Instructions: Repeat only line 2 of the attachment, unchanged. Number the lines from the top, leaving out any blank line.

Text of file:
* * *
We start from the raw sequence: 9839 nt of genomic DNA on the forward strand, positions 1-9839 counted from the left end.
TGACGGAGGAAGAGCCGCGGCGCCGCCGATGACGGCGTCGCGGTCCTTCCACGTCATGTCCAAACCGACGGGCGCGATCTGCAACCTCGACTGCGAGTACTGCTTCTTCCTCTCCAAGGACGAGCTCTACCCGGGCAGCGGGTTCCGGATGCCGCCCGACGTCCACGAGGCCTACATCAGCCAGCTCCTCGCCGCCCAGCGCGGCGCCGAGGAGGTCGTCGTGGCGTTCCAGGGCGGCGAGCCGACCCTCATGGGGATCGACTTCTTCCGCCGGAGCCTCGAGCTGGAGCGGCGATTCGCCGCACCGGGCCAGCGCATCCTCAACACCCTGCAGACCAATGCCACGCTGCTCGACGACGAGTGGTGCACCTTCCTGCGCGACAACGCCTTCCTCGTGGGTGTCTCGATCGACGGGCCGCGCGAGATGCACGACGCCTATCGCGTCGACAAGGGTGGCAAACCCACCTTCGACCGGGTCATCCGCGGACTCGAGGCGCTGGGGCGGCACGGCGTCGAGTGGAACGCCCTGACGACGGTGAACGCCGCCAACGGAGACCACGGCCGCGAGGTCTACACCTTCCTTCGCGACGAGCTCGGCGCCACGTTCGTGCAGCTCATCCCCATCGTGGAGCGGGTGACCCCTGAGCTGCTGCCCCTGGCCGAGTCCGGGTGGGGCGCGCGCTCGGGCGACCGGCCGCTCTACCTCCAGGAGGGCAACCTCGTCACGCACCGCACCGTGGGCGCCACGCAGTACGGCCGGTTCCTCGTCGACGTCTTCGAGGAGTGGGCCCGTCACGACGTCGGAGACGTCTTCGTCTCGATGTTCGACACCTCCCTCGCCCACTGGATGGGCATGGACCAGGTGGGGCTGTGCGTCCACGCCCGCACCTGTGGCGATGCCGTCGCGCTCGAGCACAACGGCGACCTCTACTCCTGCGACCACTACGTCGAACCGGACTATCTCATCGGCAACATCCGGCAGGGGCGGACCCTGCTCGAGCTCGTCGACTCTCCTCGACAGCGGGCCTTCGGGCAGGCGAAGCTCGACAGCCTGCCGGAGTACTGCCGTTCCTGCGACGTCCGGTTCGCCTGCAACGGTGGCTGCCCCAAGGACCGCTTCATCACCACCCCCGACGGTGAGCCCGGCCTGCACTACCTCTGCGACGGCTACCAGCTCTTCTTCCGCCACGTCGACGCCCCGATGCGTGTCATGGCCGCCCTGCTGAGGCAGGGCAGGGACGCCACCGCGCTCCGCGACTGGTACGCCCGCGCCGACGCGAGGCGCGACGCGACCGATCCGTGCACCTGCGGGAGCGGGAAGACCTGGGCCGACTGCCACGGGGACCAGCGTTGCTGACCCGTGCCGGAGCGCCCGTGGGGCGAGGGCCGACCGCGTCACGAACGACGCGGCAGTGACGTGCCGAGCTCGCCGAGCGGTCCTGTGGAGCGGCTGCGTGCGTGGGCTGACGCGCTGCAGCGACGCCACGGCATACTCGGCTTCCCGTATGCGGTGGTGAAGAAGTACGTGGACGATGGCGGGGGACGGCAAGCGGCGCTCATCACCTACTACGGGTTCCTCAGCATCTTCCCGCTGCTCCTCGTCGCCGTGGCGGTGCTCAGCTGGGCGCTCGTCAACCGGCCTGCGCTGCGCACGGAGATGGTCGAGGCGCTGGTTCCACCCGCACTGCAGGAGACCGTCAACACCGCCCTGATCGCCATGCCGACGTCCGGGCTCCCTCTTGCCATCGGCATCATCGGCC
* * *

TGACGGAGGAAGAGCCGCGGCGCCGCCGATGACGGCGTCGCGGTCCTTCCACGTCATGTCCAAACCGACGGGCGCGATCTGCAACCTCGACTGCGAGTACTGCTTCTTCCTCTCCAAGGACGAGCTCTACCCGGGCAGCGGGTTCCGGATGCCGCCCGACGTCCACGAGGCCTACATCAGCCAGCTCCTCGCCGCCCAGCGCGGCGCCGAGGAGGTCGTCGTGGCGTTCCAGGGCGGCGAGCCGACCCTCATGGGGATCGACTTCTTCCGCCGGAGCCTCGAGCTGGAGCGGCGATTCGCCGCACCGGGCCAGCGCATCCTCAACACCCTGCAGACCAATGCCACGCTGCTCGACGACGAGTGGTGCACCTTCCTGCGCGACAACGCCTTCCTCGTGGGTGTCTCGATCGACGGGCCGCGCGAGATGCACGACGCCTATCGCGTCGACAAGGGTGGCAAACCCACCTTCGACCGGGTCATCCGCGGACTCGAGGCGCTGGGGCGGCACGGCGTCGAGTGGAACGCCCTGACGACGGTGAACGCCGCCAACGGAGACCACGGCCGCGAGGTCTACACCTTCCTTCGCGACGAGCTCGGCGCCACGTTCGTGCAGCTCATCCCCATCGTGGAGCGGGTGACCCCTGAGCTGCTGCCCCTGGCCGAGTCCGGGTGGGGCGCGCGCTCGGGCGACCGGCCGCTCTACCTCCAGGAGGGCAACCTCGTCACGCACCGCACCGTGGGCGCCACGCAGTACGGCCGGTTCCTCGTCGACGTCTTCGAGGAGTGGGCCCGTCACGACGTCGGAGACGTCTTCGTCTCGATGTTCGACACCTCCCTCGCCCACTGGATGGGCATGGACCAGGTGGGGCTGTGCGTCCACGCCCGCACCTGTGGCGATGCCGTCGCGCTCGAGCACAACGGCGACCTCTACTCCTGCGACCACTACGTCGAACCGGACTATCTCATCGGCAACATCCGGCAGGGGCGGACCCTGCTCGAGCTCGTCGACTCTCCTCGACAGCGGGCCTTCGGGCAGGCGAAGCTCGACAGCCTGCCGGAGTACTGCCGTTCCTGCGACGTCCGGTTCGCCTGCAACGGTGGCTGCCCCAAGGACCGCTTCATCACCACCCCCGACGGTGAGCCCGGCCTGCACTACCTCTGCGACGGCTACCAGCTCTTCTTCCGCCACGTCGACGCCCCGATGCGTGTCATGGCCGCCCTGCTGAGGCAGGGCAGGGACGCCACCGCGCTCCGCGACTGGTACGCCCGCGCCGACGCGAGGCGCGACGCGACCGATCCGTGCACCTGCGGGAGCGGGAAGACCTGGGCCGACTGCCACGGGGACCAGCGTTGCTGACCCGTGCCGGAGCGCCCGTGGGGCGAGGGCCGACCGCGTCACGAACGACGCGGCAGTGACGTGCCGAGCTCGCCGAGCGGTCCTGTGGAGCGGCTGCGTGCGTGGGCTGACGCGCTGCAGCGACGCCACGGCATACTCGGCTTCCCGTATGCGGTGGTGAAGAAGTACGTGGACGATGGCGGGGGACGGCAAGCGGCGCTCATCACCTACTACGGGTTCCTCAGCATCTTCCCGCTGCTCCTCGTCGCCGTGGCGGTGCTCAGCTGGGCGCTCGTCAACCGGCCTGCGCTGCGCACGGAGATGGTCGAGGCGCTGGTTCCACCCGCACTGCAGGAGACCGTCAACACCGCCCTGATCGCCATGCCGACGTCCGGGCTCCCTCTTGCCATCGGCATCATCGGCC